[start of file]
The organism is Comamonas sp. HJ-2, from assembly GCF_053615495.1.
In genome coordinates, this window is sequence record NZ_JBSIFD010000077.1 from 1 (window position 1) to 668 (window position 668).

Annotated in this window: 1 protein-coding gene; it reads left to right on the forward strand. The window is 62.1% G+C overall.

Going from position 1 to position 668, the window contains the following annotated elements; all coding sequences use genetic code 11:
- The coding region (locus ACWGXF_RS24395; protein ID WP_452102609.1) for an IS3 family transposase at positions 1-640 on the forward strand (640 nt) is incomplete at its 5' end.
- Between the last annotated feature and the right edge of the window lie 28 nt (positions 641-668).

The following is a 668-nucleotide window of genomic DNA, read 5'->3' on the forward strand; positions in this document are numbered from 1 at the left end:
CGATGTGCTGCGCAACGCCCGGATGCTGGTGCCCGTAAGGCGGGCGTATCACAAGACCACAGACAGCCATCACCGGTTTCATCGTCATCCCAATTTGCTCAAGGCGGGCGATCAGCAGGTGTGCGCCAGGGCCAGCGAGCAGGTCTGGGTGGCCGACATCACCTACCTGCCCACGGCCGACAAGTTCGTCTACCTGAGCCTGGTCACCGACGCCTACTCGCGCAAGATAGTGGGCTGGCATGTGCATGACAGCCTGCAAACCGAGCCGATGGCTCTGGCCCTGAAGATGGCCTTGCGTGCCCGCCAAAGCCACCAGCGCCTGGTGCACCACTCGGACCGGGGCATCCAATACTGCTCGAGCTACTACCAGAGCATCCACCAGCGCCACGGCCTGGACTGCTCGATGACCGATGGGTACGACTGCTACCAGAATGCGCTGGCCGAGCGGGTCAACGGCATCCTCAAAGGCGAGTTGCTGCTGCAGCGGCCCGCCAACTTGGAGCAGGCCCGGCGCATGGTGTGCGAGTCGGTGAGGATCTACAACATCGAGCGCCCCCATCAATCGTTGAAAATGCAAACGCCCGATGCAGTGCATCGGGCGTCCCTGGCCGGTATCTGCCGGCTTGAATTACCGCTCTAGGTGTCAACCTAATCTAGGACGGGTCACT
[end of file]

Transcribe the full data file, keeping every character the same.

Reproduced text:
The organism is Comamonas sp. HJ-2, from assembly GCF_053615495.1.
In genome coordinates, this window is sequence record NZ_JBSIFD010000077.1 from 1 (window position 1) to 668 (window position 668).

Annotated in this window: 1 protein-coding gene; it reads left to right on the forward strand. The window is 62.1% G+C overall.

Going from position 1 to position 668, the window contains the following annotated elements; all coding sequences use genetic code 11:
- The coding region (locus ACWGXF_RS24395; protein ID WP_452102609.1) for an IS3 family transposase at positions 1-640 on the forward strand (640 nt) is incomplete at its 5' end.
- Between the last annotated feature and the right edge of the window lie 28 nt (positions 641-668).

The following is a 668-nucleotide window of genomic DNA, read 5'->3' on the forward strand; positions in this document are numbered from 1 at the left end:
CGATGTGCTGCGCAACGCCCGGATGCTGGTGCCCGTAAGGCGGGCGTATCACAAGACCACAGACAGCCATCACCGGTTTCATCGTCATCCCAATTTGCTCAAGGCGGGCGATCAGCAGGTGTGCGCCAGGGCCAGCGAGCAGGTCTGGGTGGCCGACATCACCTACCTGCCCACGGCCGACAAGTTCGTCTACCTGAGCCTGGTCACCGACGCCTACTCGCGCAAGATAGTGGGCTGGCATGTGCATGACAGCCTGCAAACCGAGCCGATGGCTCTGGCCCTGAAGATGGCCTTGCGTGCCCGCCAAAGCCACCAGCGCCTGGTGCACCACTCGGACCGGGGCATCCAATACTGCTCGAGCTACTACCAGAGCATCCACCAGCGCCACGGCCTGGACTGCTCGATGACCGATGGGTACGACTGCTACCAGAATGCGCTGGCCGAGCGGGTCAACGGCATCCTCAAAGGCGAGTTGCTGCTGCAGCGGCCCGCCAACTTGGAGCAGGCCCGGCGCATGGTGTGCGAGTCGGTGAGGATCTACAACATCGAGCGCCCCCATCAATCGTTGAAAATGCAAACGCCCGATGCAGTGCATCGGGCGTCCCTGGCCGGTATCTGCCGGCTTGAATTACCGCTCTAGGTGTCAACCTAATCTAGGACGGGTCACT